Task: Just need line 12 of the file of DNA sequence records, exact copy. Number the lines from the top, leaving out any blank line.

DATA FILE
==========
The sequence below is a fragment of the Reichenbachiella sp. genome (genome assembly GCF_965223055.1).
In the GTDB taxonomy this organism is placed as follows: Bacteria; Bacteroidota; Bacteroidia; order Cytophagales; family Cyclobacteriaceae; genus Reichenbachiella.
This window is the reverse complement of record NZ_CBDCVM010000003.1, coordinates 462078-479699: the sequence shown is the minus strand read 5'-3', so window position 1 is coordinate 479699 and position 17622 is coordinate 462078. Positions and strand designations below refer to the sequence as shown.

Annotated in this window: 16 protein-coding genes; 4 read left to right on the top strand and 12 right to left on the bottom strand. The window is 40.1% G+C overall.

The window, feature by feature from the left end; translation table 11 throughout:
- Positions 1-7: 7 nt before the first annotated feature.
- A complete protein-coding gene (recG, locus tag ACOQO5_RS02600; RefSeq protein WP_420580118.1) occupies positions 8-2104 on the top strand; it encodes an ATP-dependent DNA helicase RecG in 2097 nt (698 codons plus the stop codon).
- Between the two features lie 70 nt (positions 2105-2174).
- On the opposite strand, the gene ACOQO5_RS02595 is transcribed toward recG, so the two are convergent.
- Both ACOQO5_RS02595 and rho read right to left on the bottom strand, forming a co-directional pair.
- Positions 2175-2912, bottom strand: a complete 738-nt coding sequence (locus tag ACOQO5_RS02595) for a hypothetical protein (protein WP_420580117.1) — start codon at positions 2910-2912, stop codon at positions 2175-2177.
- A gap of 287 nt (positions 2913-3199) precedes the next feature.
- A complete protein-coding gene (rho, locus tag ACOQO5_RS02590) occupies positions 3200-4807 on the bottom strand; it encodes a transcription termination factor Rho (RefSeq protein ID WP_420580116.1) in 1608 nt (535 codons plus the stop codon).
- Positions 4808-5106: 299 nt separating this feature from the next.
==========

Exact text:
- A gap of 287 nt (positions 2913-3199) precedes the next feature.